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Michelle Brané

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Getting Away With Murder at the Border

Posted: 05/31/2012 1:43 pm

Co-authored by Michelle Brané, Director, and Jennifer Podkul, Program Officer, Detention and Asylum

It's been two years since Sergio Hernandez-Gueraca was killed by Customs and Border Protection agents. In June 2010, as 15-year-old Sergio was attempting to cross into the United States, a confrontation between a smuggler and Border agent broke out. According to allegations made by the U.S. government, Sergio threw rocks at the agents from the Mexican side of the border. The agents responded by shooting and killing him.

This month, the Department of Justice closed the investigation into Sergio's death. After over a year of investigations involving the Inspector General, FBI, U.S. Attorney's Office and the Justice Department's Civil Rights Division, the Justice Department declared that "there is insufficient evidence to pursue prosecution of the CBP [Customs and Border Protection] agent for a federal homicide offense." In essence, authorities found that the agent acted consistently with U.S. policies regarding the use of force.

That shooting a child who is throwing rocks is consistent with policies regarding use of force is unacceptable. It is true that rocks can do serious damage -- as Customs and Border Protection has demonstrated to us through video clips every time we visit the border. But is it really necessary to fire a gun to kill? That Sergio was 15 years old and was allegedly throwing rocks from across the border makes this scenario even more alarming. The question regarding the appropriate use of force becomes glaringly obvious. It is problematic that firing into Mexican territory at children throwing rocks could ever be considered an appropriate use of force consistent with U.S. policy.

Unfortunately, Sergio's case is not an anomaly. Since 2010, Border Patrol agents have killed at least seven members of border communities -- half of them minors -- and seriously injured several others. To date, Customs and Border Protection has not taken any action against the agents involved. Neither has there been a public investigation, which would help families understand why their loved ones were killed or injured.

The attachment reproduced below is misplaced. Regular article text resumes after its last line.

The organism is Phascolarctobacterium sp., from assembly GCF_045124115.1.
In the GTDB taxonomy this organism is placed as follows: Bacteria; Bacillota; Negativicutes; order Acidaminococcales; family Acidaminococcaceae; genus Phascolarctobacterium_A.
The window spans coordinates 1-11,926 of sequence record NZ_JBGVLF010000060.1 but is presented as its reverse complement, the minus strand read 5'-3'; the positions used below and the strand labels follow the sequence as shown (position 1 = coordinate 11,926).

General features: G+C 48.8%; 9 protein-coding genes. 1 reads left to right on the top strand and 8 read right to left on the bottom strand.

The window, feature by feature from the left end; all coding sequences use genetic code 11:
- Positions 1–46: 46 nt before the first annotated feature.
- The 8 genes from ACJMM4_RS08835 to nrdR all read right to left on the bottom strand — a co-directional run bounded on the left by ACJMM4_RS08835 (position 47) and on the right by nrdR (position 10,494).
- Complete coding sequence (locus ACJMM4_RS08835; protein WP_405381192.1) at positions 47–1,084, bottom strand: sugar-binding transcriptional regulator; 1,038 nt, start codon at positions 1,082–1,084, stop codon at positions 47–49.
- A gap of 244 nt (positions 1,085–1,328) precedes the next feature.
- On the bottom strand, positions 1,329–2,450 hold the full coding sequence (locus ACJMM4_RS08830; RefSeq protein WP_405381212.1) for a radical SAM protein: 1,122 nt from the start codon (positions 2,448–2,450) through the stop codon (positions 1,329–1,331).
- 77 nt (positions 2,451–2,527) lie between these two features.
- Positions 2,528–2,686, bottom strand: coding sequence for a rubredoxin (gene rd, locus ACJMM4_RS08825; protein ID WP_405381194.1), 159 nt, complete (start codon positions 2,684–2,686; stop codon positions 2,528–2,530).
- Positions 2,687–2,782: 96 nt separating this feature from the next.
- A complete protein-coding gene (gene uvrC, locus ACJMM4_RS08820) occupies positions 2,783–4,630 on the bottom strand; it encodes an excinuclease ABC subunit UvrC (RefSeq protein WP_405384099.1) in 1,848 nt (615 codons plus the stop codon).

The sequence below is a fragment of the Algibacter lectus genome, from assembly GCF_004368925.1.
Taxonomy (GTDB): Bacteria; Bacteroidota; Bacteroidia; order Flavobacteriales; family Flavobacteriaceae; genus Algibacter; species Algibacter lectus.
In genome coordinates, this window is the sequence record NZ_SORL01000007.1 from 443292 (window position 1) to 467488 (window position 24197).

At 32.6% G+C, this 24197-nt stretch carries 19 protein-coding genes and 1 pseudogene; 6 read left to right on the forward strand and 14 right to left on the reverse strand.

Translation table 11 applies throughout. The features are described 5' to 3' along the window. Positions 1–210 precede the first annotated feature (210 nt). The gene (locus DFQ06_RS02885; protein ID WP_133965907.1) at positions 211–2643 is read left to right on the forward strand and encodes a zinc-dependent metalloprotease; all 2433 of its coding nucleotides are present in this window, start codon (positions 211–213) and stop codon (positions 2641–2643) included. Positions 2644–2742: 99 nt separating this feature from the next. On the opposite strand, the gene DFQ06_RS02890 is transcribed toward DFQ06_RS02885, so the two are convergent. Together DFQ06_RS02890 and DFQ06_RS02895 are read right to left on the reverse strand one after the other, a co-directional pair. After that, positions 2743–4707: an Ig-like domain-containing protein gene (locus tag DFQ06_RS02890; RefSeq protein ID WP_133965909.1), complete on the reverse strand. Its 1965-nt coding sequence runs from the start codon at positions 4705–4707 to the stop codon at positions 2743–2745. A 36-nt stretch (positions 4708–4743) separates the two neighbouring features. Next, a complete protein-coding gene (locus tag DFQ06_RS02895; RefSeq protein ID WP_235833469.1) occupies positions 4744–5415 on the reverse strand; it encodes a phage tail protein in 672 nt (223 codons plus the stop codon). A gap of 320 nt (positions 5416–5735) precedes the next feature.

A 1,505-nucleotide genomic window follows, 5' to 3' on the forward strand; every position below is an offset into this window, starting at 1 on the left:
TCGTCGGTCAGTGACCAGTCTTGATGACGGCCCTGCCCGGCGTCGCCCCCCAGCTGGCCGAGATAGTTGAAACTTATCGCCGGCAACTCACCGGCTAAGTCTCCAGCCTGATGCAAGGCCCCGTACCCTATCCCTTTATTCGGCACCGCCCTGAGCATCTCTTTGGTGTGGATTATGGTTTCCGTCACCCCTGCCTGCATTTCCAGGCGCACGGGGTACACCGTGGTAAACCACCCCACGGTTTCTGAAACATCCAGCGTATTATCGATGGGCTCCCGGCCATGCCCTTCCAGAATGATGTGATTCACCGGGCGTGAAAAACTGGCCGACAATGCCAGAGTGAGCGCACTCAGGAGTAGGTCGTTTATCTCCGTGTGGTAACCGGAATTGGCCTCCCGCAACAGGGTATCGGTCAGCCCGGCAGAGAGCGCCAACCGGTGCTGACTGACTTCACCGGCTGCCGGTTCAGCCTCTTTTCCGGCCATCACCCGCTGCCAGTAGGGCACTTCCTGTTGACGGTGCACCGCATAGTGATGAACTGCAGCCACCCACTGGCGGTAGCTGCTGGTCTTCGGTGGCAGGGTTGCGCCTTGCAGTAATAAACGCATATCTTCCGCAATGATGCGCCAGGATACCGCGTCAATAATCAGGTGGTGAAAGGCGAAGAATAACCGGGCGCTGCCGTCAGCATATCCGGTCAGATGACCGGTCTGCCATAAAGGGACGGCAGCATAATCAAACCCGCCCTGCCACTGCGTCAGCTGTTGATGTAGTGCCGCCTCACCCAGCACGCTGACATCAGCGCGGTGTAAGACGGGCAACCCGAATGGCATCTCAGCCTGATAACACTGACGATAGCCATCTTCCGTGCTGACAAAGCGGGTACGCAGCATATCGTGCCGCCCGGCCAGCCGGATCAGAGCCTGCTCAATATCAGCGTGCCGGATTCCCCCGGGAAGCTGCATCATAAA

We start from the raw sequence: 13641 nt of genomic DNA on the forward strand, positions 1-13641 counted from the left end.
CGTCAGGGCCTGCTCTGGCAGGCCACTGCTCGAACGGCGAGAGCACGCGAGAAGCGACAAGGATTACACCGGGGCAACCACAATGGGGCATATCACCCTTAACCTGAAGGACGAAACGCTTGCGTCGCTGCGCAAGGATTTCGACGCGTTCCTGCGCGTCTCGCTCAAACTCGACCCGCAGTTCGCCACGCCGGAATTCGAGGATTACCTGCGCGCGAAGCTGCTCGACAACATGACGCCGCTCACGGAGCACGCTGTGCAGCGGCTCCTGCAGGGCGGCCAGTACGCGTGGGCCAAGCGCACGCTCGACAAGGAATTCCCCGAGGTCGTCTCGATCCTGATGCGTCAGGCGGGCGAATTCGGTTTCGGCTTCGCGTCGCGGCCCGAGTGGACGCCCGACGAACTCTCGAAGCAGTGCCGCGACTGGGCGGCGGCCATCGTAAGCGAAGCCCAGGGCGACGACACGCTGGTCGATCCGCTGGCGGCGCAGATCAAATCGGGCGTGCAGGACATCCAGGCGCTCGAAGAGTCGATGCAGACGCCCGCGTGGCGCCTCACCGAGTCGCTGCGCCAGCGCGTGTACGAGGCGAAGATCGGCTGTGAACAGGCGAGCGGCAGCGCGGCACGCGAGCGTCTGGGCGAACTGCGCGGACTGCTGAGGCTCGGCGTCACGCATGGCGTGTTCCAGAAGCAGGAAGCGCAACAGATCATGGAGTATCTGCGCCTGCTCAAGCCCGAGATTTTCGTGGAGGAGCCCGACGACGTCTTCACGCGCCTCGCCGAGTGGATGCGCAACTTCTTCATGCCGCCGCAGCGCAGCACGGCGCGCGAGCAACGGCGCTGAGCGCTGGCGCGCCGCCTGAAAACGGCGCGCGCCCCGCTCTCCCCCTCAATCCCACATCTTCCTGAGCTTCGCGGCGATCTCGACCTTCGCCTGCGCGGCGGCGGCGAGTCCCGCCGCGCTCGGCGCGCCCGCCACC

Calls are growing for the U.S. government to make reforms in the immigration system and to closely examine the impact of U.S. border security policies on the safety of migrants crossing into the country. Customs and Border Protection currently operates under very little oversight and with little transparency. They have few public policies or procedures in place to provide guidance to agents on how to protect vulnerable migrants, including how to address incidents of sexual assault, family separation or allegations of abuse. Numerous migrants have reported abusive treatment by border patrol agents and inadequate conditions at border patrol stations and short-term facilities. Agents have also failed to identify and respond to migrants' accounts of sexual assault and trauma and their fear of persecution.

While no one would deny that the work Customs and Border Protection does is difficult and at times dangerous, we are deeply concerned by the lack of a public internal investigation of the agents involved in these cases and by the finding that the shooting of Sergio is consistent with policy. The Department of Homeland Security must review Custom and Border Protection's use of force policy to ensure that it is appropriate and reasonable.

As the number of unaccompanied children and families migrating to the United States rises, it is essential that our enforcement system be modified to acknowledge and address the need for protection that motivates and compels them to migrate. The U.S. government must address this humanitarian crisis right away.

 
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